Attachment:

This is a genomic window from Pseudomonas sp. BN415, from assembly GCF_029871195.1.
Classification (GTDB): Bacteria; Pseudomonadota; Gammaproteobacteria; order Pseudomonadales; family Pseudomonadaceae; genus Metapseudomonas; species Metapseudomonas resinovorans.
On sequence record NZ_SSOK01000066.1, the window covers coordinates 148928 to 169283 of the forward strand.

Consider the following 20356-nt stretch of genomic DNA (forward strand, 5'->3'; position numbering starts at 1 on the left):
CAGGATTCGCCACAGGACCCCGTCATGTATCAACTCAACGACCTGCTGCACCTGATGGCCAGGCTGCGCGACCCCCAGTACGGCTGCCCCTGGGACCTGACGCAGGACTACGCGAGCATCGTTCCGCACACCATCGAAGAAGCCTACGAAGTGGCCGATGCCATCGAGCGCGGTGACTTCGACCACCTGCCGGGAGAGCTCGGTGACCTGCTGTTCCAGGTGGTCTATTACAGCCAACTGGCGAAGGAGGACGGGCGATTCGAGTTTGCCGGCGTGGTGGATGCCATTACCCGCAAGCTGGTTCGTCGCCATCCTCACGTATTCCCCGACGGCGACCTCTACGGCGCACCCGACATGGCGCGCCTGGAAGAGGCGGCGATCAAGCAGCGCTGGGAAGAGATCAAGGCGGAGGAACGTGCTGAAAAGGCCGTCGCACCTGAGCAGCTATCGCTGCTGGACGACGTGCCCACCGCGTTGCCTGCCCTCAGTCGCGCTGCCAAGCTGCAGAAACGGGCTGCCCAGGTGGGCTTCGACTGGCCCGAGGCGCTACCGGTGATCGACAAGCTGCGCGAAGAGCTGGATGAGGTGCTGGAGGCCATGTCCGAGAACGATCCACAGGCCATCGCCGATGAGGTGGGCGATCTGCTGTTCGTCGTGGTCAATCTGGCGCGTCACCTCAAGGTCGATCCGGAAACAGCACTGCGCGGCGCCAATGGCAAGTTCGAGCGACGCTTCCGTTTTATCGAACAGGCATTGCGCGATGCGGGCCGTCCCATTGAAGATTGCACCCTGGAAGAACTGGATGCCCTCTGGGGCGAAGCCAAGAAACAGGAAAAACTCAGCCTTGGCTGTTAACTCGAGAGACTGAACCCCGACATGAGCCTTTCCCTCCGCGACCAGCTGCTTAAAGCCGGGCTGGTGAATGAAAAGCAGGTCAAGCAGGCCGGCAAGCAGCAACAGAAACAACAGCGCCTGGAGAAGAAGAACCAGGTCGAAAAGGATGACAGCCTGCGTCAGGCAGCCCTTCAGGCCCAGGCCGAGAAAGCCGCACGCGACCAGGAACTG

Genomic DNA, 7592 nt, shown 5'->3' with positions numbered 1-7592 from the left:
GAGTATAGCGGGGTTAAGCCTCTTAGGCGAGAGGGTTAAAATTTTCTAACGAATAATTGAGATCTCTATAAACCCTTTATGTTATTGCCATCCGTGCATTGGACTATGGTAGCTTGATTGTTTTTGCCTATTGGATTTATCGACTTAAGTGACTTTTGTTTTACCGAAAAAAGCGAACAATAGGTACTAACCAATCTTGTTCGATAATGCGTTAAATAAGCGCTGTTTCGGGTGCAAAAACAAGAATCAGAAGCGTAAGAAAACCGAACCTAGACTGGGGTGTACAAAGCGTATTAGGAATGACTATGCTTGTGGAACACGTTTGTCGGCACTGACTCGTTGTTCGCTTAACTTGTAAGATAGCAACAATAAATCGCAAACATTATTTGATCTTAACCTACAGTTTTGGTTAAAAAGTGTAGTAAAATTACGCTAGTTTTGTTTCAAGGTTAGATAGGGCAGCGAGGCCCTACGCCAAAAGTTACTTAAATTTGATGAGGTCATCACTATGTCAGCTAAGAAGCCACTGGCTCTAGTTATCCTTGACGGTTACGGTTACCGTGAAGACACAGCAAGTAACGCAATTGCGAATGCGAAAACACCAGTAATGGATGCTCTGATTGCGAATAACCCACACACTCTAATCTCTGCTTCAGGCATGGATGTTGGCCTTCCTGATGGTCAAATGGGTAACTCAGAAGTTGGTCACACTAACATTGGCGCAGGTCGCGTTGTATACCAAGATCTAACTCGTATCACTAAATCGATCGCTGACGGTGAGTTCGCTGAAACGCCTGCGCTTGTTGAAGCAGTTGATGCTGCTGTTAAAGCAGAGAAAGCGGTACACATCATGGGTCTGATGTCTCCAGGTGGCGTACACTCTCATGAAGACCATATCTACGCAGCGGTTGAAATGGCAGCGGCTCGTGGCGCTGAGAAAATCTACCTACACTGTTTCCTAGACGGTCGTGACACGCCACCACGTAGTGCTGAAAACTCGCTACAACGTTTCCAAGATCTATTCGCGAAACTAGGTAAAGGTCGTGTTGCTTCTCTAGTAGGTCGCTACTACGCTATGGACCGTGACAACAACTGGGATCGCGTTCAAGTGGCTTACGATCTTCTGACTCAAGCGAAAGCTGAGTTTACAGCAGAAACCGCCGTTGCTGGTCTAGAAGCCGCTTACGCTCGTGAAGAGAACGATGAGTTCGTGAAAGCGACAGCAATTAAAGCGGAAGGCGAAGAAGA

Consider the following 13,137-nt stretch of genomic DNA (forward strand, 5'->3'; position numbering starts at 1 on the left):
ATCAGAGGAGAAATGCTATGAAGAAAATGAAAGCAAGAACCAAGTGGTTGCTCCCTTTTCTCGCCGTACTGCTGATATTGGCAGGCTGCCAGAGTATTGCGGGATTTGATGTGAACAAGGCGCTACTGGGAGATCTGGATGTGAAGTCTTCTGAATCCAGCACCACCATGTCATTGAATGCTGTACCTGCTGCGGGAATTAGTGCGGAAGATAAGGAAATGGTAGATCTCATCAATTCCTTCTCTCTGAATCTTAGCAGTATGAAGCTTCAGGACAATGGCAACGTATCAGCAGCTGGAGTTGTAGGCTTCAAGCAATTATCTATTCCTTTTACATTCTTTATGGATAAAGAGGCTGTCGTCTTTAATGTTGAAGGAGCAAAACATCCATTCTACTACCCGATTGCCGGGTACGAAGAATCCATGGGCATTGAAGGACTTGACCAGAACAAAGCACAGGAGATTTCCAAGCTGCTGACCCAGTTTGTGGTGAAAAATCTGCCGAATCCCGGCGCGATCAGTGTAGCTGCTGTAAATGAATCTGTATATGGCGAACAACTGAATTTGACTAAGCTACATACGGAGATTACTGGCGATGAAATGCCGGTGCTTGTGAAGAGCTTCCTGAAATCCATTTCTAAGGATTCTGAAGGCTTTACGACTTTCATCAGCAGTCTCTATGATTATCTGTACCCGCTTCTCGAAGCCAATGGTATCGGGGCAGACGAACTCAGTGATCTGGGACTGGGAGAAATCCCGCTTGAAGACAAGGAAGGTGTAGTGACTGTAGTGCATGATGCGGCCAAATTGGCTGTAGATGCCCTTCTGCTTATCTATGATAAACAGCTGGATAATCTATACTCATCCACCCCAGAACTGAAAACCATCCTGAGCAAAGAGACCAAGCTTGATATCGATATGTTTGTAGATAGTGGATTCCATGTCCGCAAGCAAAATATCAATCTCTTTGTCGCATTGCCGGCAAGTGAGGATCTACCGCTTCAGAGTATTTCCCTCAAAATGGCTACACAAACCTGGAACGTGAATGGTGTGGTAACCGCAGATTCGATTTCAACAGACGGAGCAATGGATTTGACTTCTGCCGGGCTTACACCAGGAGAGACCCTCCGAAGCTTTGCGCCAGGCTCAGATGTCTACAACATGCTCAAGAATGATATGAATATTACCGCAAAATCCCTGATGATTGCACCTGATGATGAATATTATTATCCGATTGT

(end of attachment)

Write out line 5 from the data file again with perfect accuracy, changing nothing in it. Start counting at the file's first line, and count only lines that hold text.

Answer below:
CAGGATTCGCCACAGGACCCCGTCATGTATCAACTCAACGACCTGCTGCACCTGATGGCCAGGCTGCGCGACCCCCAGTACGGCTGCCCCTGGGACCTGACGCAGGACTACGCGAGCATCGTTCCGCACACCATCGAAGAAGCCTACGAAGTGGCCGATGCCATCGAGCGCGGTGACTTCGACCACCTGCCGGGAGAGCTCGGTGACCTGCTGTTCCAGGTGGTCTATTACAGCCAACTGGCGAAGGAGGACGGGCGATTCGAGTTTGCCGGCGTGGTGGATGCCATTACCCGCAAGCTGGTTCGTCGCCATCCTCACGTATTCCCCGACGGCGACCTCTACGGCGCACCCGACATGGCGCGCCTGGAAGAGGCGGCGATCAAGCAGCGCTGGGAAGAGATCAAGGCGGAGGAACGTGCTGAAAAGGCCGTCGCACCTGAGCAGCTATCGCTGCTGGACGACGTGCCCACCGCGTTGCCTGCCCTCAGTCGCGCTGCCAAGCTGCAGAAACGGGCTGCCCAGGTGGGCTTCGACTGGCCCGAGGCGCTACCGGTGATCGACAAGCTGCGCGAAGAGCTGGATGAGGTGCTGGAGGCCATGTCCGAGAACGATCCACAGGCCATCGCCGATGAGGTGGGCGATCTGCTGTTCGTCGTGGTCAATCTGGCGCGTCACCTCAAGGTCGATCCGGAAACAGCACTGCGCGGCGCCAATGGCAAGTTCGAGCGACGCTTCCGTTTTATCGAACAGGCATTGCGCGATGCGGGCCGTCCCATTGAAGATTGCACCCTGGAAGAACTGGATGCCCTCTGGGGCGAAGCCAAGAAACAGGAAAAACTCAGCCTTGGCTGTTAACTCGAGAGACTGAACCCCGACATGAGCCTTTCCCTCCGCGACCAGCTGCTTAAAGCCGGGCTGGTGAATGAAAAGCAGGTCAAGCAGGCCGGCAAGCAGCAACAGAAACAACAGCGCCTGGAGAAGAAGAACCAGGTCGAAAAGGATGACAGCCTGCGTCAGGCAGCCCTTCAGGCCCAGGCCGAGAAAGCCGCACGCGACCAGGAACTG